It’s been almost seven years since the Mumbai attacks — seven years without improved relations between Pakistan and India, and no end in sight. Prime Minister Narendra Modi has at least publicly announced a visit to Pakistan, though, something his predecessor never managed to do. Repairing ties with Pakistan has not been a high priority for Modi, who reaches out to Prime Minister Nawaz Sharif when regional leaders gather. To remain aloof during these events would frost relations more than Modi would like, and New Delhi gets annoyed when outsiders – especially Washington – worry that ties between India and Pakistan may be spiralling downward. So there are photo opportunities and telephone calls, carefully choreographed so as not to seem too bilateral, after which not much happens, except firing across the Kashmir divide.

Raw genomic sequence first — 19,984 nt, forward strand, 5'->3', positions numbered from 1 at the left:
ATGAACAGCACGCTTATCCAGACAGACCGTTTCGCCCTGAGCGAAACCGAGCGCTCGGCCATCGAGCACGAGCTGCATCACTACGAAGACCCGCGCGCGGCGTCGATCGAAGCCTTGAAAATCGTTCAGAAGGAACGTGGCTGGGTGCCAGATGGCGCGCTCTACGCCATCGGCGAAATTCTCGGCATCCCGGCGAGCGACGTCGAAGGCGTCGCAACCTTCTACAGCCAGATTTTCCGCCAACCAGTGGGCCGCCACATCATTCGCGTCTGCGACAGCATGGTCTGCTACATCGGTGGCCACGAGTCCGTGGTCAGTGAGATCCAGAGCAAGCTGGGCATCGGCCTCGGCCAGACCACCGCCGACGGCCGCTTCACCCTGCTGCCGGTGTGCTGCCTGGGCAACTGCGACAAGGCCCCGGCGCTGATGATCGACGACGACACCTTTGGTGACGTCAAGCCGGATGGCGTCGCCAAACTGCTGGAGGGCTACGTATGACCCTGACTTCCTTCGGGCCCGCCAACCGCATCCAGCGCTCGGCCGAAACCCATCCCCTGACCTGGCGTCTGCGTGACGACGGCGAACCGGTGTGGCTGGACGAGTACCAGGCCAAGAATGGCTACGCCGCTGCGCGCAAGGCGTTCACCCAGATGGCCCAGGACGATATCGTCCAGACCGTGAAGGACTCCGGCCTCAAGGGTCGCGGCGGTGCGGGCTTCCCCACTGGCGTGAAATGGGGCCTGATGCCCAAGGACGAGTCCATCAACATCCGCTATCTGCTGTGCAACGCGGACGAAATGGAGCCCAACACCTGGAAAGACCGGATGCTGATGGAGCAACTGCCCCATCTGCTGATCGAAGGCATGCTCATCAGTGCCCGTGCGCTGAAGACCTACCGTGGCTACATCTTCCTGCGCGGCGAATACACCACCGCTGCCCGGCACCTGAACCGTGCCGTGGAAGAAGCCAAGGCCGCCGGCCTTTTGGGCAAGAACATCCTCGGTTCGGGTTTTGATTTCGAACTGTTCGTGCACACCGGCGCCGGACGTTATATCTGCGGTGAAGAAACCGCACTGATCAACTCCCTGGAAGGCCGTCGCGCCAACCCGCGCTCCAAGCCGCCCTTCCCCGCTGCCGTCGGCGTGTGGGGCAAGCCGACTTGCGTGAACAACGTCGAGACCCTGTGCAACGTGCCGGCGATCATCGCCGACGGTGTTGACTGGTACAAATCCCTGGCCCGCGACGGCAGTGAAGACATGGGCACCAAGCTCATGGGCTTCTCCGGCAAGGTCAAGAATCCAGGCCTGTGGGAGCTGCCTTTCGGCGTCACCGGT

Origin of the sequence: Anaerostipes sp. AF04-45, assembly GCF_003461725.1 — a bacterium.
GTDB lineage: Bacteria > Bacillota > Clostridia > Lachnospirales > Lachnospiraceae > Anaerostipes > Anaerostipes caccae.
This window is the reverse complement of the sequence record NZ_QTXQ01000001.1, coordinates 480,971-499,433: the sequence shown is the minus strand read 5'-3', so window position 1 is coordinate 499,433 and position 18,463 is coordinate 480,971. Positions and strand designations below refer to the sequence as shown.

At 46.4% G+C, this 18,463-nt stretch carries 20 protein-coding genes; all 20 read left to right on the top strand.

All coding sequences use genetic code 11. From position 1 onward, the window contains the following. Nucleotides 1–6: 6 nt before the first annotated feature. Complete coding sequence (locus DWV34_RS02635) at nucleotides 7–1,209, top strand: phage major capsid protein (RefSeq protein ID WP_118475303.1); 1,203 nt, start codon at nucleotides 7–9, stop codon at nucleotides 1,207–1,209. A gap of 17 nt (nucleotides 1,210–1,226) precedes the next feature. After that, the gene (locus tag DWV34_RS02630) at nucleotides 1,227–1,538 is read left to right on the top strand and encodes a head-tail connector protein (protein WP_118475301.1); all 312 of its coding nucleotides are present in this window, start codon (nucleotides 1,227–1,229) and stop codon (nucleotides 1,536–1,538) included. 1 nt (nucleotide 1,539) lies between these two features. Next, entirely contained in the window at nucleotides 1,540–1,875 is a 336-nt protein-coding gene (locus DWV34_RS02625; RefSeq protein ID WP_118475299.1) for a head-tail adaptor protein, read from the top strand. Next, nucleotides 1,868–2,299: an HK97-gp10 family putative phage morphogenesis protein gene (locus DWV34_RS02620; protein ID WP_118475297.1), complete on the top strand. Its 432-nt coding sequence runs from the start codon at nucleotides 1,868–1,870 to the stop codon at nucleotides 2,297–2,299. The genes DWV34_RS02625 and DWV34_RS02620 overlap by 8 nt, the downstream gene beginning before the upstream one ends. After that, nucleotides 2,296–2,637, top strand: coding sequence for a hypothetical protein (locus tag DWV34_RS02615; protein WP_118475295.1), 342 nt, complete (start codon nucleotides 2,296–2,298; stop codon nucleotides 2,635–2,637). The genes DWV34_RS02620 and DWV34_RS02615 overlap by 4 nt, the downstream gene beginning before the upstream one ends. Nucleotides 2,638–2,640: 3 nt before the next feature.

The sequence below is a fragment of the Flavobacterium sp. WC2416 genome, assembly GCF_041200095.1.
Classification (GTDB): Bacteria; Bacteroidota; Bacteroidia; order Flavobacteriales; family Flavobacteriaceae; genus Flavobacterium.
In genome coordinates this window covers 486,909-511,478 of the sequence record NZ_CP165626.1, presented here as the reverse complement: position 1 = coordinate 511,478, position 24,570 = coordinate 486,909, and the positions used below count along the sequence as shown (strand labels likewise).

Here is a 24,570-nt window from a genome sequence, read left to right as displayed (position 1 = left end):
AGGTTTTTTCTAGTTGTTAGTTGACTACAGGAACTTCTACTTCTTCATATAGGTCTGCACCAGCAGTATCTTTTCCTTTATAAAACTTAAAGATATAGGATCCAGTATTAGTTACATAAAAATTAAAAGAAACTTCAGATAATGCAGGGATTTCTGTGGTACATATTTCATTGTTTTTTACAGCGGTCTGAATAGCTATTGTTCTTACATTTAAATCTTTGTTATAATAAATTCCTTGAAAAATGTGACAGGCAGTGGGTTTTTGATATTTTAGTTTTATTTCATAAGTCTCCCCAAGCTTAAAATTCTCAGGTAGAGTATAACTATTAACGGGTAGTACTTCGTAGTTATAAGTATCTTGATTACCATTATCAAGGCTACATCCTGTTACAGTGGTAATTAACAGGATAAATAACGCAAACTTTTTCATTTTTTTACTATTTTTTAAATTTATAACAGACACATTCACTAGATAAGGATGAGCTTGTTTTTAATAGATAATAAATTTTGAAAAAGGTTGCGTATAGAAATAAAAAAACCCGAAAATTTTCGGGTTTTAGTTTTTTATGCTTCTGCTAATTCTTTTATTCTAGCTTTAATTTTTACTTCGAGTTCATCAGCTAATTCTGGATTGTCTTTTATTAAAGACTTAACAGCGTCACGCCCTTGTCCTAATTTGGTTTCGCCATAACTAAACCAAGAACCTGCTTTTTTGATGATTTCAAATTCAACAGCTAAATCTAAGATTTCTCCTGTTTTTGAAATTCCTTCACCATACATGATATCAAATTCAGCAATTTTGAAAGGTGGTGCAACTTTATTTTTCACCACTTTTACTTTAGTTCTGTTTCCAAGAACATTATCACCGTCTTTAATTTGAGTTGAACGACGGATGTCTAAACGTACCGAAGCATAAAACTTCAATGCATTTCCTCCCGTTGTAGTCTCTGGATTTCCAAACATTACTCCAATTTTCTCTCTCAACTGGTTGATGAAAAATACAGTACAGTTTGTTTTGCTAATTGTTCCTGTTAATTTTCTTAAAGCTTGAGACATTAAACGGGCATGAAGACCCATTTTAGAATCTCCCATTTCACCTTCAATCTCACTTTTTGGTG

The ceasefire across the Line of Control, arranged a year after the Twin Peaks crisis sparked by the December 2001 attack on the Indian Parliament, is long gone. Whatever was left of the ceasefire eroded badly in late 2012. Modi and other senior Indian officials have warned that firing on Indian soldiers and civilians would be returned many times over. This deterrent message hasn’t stopped the firing, which now approximates pre-Twin Peaks levels.
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